Jeremy Corbyn vows to reverse ‘depressing’ decline of town centres

The Canary

Labour leader Jeremy Corbyn has said there is “nothing more depressing” than seeing town centres decline as shoppers turn to out-of-town warehouses for online deliveries.

He wants councils to have the power to reopen abandoned shops which have been left vacant for 12 months or more and bring back into use some of the estimated 29,000 physical retail units abandoned.

Under Labour’s plan, local authorities will be able to turn vacant shops over to start-ups, co-operative businesses and community projects.

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Jeremy Corbyn
Mr Corbyn was joined by local Labour group leader Linda Thomas, right, and Bolton West candidate Julie Hilling for the visit (Peter Byrne/PA)

Mr Corbyn visited Bolton, Greater Manchester, on Saturday and dropped in to two former empty stores in the town’s Market Place Shopping Centre which are now home to a music charity and a ping pong “parlour”.

He said: “The issue across the country is a very large number of town centres have got lots of boarded-up shops, and that’s depressing. It drives people away and diminishes our sense of community in our town centres.

“We want to change that. Hence our policy proposals today are that local authorities should have the power to take over shops that have been deliberately kept empty and just used as an opportunity to make some money when the value may go up in the future, and make sure they are brought into use.

Jeremy Corbyn
Mr Corbyn tried out a guitar alongside John Newhouse of the Trust Music charity studio (Peter Byrne/PA)

“Because when we have a community around the town centre where all the shops are in use and occupied, people feel much safer and it’s also about creating that sense of community.

“There is nothing more depressing than seeing town centres declining and out-of-town warehouses doing online deliveries to people. That is not building a sense of community.

“So it does mean we have got to change the way in which we approach our communities and town centres.”

Asked how the bigger high street names can be attracted back to town centres, Mr Corbyn said: “You have to persuade them that they are going to come in, that they are going to stay there and that they are part of the community.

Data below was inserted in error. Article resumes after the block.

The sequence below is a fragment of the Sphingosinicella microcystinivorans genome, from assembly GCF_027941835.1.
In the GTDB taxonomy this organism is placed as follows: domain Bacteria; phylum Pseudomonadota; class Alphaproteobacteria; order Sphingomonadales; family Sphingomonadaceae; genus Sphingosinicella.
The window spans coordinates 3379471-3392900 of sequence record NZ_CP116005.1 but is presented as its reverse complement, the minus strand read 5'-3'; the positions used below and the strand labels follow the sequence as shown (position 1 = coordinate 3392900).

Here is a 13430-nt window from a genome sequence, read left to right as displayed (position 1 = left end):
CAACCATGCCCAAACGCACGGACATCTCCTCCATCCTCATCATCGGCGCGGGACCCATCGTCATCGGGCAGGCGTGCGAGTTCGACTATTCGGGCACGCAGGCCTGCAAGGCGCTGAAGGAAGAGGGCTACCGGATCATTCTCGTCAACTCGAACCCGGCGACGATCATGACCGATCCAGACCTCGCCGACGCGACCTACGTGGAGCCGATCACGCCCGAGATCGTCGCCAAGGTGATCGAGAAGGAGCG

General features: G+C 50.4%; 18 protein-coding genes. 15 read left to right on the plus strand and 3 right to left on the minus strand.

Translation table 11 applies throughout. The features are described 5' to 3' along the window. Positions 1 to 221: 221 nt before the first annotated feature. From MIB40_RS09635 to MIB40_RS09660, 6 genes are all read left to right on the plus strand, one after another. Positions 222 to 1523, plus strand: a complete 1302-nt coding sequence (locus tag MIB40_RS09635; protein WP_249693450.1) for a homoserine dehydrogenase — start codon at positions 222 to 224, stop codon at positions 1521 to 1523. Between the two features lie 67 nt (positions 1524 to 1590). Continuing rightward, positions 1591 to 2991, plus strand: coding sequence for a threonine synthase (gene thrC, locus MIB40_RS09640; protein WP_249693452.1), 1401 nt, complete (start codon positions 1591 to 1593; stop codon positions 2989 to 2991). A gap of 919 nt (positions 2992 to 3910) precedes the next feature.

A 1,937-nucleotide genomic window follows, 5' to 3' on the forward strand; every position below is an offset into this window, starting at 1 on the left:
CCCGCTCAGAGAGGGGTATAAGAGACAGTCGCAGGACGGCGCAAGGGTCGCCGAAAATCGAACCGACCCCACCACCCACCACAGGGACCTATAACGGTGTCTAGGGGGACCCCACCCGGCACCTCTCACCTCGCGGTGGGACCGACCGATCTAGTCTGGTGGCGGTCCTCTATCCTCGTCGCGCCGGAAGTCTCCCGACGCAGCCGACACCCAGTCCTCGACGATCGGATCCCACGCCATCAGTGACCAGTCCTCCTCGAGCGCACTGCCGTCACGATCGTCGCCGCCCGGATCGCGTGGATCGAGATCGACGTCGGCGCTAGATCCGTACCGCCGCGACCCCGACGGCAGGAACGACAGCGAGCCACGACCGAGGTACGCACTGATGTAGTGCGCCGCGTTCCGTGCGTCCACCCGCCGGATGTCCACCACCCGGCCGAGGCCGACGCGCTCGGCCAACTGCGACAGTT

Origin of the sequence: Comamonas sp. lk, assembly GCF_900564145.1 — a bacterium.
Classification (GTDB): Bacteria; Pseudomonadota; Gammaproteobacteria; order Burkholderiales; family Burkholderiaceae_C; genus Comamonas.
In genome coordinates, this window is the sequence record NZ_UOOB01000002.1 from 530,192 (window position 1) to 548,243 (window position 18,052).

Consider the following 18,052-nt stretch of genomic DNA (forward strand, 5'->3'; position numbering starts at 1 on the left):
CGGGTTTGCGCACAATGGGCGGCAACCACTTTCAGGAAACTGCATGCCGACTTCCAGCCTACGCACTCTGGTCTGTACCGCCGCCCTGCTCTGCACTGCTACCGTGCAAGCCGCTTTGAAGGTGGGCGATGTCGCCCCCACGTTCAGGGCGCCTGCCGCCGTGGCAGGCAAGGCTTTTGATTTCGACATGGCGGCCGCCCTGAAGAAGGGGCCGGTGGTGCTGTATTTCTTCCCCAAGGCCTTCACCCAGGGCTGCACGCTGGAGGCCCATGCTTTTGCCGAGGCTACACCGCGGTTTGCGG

Jeremy Corbyn
He also tried his hand at table tennis at a former shop which is now a place where the public can try the sport (Peter Byrne/PA)

“But it’s also a question, particularly for the smaller ones, of the level of business rates they have to pay and the rent levels that are charged in shopping centres, because rent levels are very high in many shopping centres and that’s what drives people away.

“What we do have to do is have a planning regime which allows local authorities to intervene to ensure that we keep shops going and can also make sure there is a diversity of shops, because you don’t want a place that is just charity shops or just estate agents. You need that diversity to bring you in. You need to buy bread as well as clothes.”

But local growth minister Jake Berry has claimed Mr Corbyn would “wreck the economy, tax small businesses and scare off the investment needed to help our high streets, meaning more boarded-up shops and fewer jobs”.

Mr Corbyn said he was impressed by what he saw in Bolton, and added that a community project in a shopping centre is a “two-way street”.

Jeremy Corbyn
Mr Corbyn was unimpressed by his own skills, saying the match was the ‘worst ever’ exhibition match of ping pong (Peter Byrne/PA)

He said: “Yes it does provide a space for the charity to operate from, the music charity for example is doing well, but it brings more people in who are then going to other places.”

Mr Corbyn strapped on a Tokai electric guitar at the Trust Music studio, a charity where people can drop in and learn how to play a musical instrument or sing in choir.